Tuesday, December 22, 2009

Name-tagged photo galleries - what a nice tool for the (secret) police.

Google Picasa recently launched facial recognition for photos. The software works OK and with a decent effort you can "name-tag" all your photos. The name-tags give you nice organizing and sharing possibilities. So quite an ingenious option! The same kind of technology is available for Apple iPhoto and with add-ons also for Flickr. Probably this feature will soon become a must for all bigger photo galleries.

Now lets think about it a bit. A name-, geo- and date-tagged photo (or a movie) in a gallery is an enormous source of information: who knows who, who has been where and when did this happen. If one would gain access to the Google's, Apple's and Flickr databases and all the tagged galleries one could build up information banks that are unprecedented. And if you happen to be amongst the secret police then why stop there. Next connect the photo databases with information from social networks, public internet and the traditional police, bank, credit-card and other databases. So with a simple "select..." query you might get more information about a person than he himself knows. Like what are his 1970's classmates doing at present or what really happened at the party his teenage daughter attended last Friday.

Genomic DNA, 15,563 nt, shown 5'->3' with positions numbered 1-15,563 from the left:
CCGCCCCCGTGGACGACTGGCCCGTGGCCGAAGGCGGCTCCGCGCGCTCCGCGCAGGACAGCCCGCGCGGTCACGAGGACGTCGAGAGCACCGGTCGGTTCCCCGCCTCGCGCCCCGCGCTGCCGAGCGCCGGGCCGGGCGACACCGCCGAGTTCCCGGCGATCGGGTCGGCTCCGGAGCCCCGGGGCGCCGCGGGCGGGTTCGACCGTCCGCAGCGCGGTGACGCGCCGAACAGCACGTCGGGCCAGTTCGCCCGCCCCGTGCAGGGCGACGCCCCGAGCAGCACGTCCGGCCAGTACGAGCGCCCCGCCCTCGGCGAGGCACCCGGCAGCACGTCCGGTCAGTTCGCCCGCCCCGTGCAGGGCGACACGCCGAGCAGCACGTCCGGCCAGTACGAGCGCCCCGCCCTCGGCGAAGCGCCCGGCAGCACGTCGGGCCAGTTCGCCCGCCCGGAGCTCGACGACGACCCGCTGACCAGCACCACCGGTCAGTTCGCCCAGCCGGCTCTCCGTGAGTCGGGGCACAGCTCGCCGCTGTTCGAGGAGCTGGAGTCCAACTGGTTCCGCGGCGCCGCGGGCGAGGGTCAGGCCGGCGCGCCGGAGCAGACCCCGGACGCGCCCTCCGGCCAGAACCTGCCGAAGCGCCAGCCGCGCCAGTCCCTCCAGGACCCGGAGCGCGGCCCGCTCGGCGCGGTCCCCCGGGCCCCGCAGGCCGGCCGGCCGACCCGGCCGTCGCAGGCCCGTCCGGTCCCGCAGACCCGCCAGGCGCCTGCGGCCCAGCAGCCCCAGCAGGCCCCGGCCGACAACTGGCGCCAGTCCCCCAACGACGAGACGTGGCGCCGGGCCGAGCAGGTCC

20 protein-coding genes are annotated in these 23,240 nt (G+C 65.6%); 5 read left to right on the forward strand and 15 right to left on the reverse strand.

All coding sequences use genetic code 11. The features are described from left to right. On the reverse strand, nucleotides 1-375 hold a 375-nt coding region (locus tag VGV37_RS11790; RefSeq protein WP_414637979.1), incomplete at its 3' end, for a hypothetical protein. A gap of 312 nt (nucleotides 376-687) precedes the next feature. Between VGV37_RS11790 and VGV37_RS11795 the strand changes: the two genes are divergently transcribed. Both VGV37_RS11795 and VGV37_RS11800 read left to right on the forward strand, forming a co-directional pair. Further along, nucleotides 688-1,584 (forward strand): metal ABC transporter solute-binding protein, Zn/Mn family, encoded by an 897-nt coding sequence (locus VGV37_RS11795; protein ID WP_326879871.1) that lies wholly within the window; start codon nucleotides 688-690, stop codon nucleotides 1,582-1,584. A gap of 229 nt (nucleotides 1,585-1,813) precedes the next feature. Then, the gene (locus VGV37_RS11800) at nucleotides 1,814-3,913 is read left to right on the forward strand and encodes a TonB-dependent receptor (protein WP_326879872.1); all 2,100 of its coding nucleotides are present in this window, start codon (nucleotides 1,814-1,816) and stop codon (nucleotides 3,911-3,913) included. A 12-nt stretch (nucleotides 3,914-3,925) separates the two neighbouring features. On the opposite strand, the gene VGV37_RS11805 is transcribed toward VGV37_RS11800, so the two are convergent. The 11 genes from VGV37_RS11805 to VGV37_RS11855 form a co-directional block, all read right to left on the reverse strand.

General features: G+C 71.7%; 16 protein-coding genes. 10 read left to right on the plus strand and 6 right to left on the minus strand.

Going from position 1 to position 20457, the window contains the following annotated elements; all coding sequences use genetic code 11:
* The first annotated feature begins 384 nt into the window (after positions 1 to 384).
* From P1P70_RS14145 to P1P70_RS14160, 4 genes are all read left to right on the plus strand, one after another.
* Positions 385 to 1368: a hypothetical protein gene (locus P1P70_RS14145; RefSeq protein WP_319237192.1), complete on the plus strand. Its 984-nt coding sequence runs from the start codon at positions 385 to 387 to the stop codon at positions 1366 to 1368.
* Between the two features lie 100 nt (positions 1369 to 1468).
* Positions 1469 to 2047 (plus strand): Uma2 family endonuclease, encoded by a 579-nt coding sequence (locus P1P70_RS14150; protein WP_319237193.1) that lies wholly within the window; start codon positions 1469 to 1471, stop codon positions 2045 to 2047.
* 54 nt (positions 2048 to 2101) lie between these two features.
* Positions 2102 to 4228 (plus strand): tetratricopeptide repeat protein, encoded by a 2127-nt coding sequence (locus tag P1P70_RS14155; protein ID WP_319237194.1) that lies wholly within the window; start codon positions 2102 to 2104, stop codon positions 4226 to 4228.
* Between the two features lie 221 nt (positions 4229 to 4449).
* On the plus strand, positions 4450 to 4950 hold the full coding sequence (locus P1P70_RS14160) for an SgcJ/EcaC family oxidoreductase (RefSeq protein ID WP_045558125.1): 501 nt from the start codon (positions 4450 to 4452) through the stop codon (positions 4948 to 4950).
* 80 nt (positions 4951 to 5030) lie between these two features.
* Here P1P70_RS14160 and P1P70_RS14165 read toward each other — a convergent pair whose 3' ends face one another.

Most surely the amount of geo- and name-tagged photos is growing exponentially with camera mobile phones becoming cheaper the gallery services becoming better. If you have small children and have visited their kindergarten parties you probably have noticed that practically every parent is taking (name-, geo- and date-tagged) photos and making (name-, geo- and date-tagged movies). The lives of our children will be really well documented.

Google's Privacy Policy sais: "We do not sell, rent or otherwise share your personal information with any third parties except in the limited circumstances described in the Google Privacy Policy, such as when we believe we are required to do so by law." Now surely the police and especially all the anti-terrorist units can require Google to do so by law.

A rather nasty side-effect is that besides "the good" also "the bad" will sooner or later gain access to the data. Through hacking or ... just making offers that one cannot refuse to the developers, testers, sysadmins, back-up administrators working for the web-galleries. The only serious obstacle at the moment protecting the data is the share amount of it.

So what are the conclusions and uses of this new development:
- Firstly, live decently. Be aware that everything you do is essentially public information.
- Secondly, this technology could be used more at spots of crisis. For example, why not build a free and easy to use mobile-gallery service for Pakistan and Afganistan. One might even share out GPS enabled mobile phones for free. It seems that the Taleban members like to take photos and show off their arms. Why not let these photos be automatically geo-, date- and name-tagged. :-)
- Thirdly, learn IT! Integration of IT systems and query building will become more and more important for the police and military each day. At least for the next ten years this will create many IT jobs.

1 comment:

Toomas Mölder said...

HP webcam only tracks white people? http://www.neowin.net/news/main/09/12/21/hp-webcam-only-tracks-white-people